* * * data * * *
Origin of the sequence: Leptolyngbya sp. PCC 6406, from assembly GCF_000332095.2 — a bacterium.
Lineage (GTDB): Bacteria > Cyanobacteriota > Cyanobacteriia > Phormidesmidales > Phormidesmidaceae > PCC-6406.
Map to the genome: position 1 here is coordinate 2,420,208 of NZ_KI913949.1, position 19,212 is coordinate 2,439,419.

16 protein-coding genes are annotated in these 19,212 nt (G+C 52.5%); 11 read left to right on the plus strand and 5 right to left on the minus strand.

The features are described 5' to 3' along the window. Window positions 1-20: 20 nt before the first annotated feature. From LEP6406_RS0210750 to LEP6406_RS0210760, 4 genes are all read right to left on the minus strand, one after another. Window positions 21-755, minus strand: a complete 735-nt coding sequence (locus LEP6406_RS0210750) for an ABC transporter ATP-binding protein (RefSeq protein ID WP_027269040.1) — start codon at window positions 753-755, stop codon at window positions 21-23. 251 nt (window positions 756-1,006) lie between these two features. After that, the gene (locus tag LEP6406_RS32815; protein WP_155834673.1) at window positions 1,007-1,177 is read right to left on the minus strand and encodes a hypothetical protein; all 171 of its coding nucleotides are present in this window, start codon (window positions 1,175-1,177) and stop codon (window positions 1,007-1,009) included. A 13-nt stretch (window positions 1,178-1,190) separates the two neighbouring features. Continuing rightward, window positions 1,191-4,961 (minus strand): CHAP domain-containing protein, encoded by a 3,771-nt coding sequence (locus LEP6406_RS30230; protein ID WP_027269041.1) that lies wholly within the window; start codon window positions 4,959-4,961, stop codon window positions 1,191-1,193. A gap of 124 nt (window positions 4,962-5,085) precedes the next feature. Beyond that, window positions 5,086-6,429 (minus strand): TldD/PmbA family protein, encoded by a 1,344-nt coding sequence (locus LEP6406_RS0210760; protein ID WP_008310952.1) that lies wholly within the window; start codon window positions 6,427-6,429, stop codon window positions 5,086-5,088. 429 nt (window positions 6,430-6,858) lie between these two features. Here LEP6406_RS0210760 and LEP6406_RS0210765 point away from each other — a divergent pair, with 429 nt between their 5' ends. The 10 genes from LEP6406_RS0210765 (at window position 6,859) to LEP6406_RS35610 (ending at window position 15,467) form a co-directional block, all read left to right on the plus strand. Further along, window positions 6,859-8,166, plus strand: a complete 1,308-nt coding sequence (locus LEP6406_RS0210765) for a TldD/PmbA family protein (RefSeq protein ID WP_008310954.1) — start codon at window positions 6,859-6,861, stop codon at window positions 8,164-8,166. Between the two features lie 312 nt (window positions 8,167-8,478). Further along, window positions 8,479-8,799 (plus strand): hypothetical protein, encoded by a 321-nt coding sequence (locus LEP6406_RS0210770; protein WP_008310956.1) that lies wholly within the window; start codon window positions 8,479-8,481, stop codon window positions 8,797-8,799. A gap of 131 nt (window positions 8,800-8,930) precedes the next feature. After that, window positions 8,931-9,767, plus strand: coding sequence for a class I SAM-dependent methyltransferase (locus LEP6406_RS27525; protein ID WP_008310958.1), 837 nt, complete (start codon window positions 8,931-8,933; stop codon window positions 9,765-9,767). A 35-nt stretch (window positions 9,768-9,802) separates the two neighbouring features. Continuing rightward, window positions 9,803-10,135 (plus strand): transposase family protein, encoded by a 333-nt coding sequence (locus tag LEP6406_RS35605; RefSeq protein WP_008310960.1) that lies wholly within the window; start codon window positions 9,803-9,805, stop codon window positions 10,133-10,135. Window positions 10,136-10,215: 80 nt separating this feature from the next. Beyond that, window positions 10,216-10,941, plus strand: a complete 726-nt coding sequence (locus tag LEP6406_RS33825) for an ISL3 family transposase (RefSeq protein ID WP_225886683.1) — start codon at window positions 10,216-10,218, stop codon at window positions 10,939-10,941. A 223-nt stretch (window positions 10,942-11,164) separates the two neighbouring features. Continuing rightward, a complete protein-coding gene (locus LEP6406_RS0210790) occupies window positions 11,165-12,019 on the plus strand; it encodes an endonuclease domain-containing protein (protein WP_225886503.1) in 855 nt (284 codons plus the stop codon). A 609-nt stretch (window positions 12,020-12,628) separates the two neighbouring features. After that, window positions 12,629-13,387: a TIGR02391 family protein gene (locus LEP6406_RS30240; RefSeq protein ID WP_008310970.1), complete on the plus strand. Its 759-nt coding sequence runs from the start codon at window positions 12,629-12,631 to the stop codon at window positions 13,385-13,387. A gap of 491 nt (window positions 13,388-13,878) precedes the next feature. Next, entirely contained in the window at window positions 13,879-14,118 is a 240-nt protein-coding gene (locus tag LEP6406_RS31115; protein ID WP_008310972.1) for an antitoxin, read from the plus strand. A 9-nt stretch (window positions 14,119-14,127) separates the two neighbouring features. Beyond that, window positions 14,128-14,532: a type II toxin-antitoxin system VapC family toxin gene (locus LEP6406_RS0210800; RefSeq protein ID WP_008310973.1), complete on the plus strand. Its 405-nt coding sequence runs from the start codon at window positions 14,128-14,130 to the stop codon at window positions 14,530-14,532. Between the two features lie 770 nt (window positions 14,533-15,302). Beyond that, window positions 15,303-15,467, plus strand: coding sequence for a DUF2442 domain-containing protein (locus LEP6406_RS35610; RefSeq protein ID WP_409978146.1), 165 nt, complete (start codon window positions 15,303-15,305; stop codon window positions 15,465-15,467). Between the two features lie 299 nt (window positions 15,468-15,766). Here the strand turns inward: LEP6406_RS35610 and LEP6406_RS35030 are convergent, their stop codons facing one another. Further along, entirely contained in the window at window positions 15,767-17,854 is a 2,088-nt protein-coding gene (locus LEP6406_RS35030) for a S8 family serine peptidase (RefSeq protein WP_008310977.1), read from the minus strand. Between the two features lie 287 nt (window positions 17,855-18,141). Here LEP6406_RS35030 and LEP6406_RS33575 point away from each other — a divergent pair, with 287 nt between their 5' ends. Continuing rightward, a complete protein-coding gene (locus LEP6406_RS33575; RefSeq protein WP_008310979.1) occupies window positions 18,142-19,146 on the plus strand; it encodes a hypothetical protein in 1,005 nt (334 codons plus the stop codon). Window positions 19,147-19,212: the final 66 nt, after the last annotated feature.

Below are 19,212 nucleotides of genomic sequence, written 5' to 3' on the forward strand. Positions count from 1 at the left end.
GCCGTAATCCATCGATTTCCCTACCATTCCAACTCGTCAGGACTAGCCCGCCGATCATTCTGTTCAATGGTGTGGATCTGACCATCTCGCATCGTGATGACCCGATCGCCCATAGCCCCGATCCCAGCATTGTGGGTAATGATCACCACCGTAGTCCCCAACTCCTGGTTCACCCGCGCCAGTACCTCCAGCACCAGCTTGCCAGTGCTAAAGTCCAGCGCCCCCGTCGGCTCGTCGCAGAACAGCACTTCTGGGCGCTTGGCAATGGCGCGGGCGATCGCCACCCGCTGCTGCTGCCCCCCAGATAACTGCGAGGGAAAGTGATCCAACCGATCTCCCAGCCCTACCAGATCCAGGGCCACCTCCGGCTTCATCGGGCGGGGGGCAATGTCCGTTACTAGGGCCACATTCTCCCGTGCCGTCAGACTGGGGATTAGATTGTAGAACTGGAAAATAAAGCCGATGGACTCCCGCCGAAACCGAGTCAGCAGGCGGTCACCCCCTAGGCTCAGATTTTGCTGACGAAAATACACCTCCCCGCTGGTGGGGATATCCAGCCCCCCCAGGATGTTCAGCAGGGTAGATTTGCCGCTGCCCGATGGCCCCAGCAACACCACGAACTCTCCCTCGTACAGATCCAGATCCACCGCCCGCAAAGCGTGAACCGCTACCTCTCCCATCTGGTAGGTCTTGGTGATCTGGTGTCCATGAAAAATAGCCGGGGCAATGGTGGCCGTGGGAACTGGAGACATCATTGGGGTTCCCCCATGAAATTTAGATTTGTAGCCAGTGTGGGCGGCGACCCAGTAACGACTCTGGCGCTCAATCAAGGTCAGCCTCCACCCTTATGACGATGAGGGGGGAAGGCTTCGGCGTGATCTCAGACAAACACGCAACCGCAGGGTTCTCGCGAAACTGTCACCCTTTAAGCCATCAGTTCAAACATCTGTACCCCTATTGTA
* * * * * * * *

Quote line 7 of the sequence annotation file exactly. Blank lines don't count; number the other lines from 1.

GCCGTAATCCATCGATTTCCCTACCATTCCAACTCGTCAGGACTAGCCCGCCGATCATTCTGTTCAATGGTGTGGATCTGACCATCTCGCATCGTGATGACCCGATCGCCCATAGCCCCGATCCCAGCATTGTGGGTAATGATCACCACCGTAGTCCCCAACTCCTGGTTCACCCGCGCCAGTACCTCCAGCACCAGCTTGCCAGTGCTAAAGTCCAGCGCCCCCGTCGGCTCGTCGCAGAACAGCACTTCTGGGCGCTTGGCAATGGCGCGGGCGATCGCCACCCGCTGCTGCTGCCCCCCAGATAACTGCGAGGGAAAGTGATCCAACCGATCTCCCAGCCCTACCAGATCCAGGGCCACCTCCGGCTTCATCGGGCGGGGGGCAATGTCCGTTACTAGGGCCACATTCTCCCGTGCCGTCAGACTGGGGATTAGATTGTAGAACTGGAAAATAAAGCCGATGGACTCCCGCCGAAACCGAGTCAGCAGGCGGTCACCCCCTAGGCTCAGATTTTGCTGACGAAAATACACCTCCCCGCTGGTGGGGATATCCAGCCCCCCCAGGATGTTCAGCAGGGTAGATTTGCCGCTGCCCGATGGCCCCAGCAACACCACGAACTCTCCCTCGTACAGATCCAGATCCACCGCCCGCAAAGCGTGAACCGCTACCTCTCCCATCTGGTAGGTCTTGGTGATCTGGTGTCCATGAAAAATAGCCGGGGCAATGGTGGCCGTGGGAACTGGAGACATCATTGGGGTTCCCCCATGAAATTTAGATTTGTAGCCAGTGTGGGCGGCGACCCAGTAACGACTCTGGCGCTCAATCAAGGTCAGCCTCCACCCTTATGACGATGAGGGGGGAAGGCTTCGGCGTGATCTCAGACAAACACGCAACCGCAGGGTTCTCGCGAAACTGTCACCCTTTAAGCCATCAGTTCAAACATCTGTACCCCTATTGTA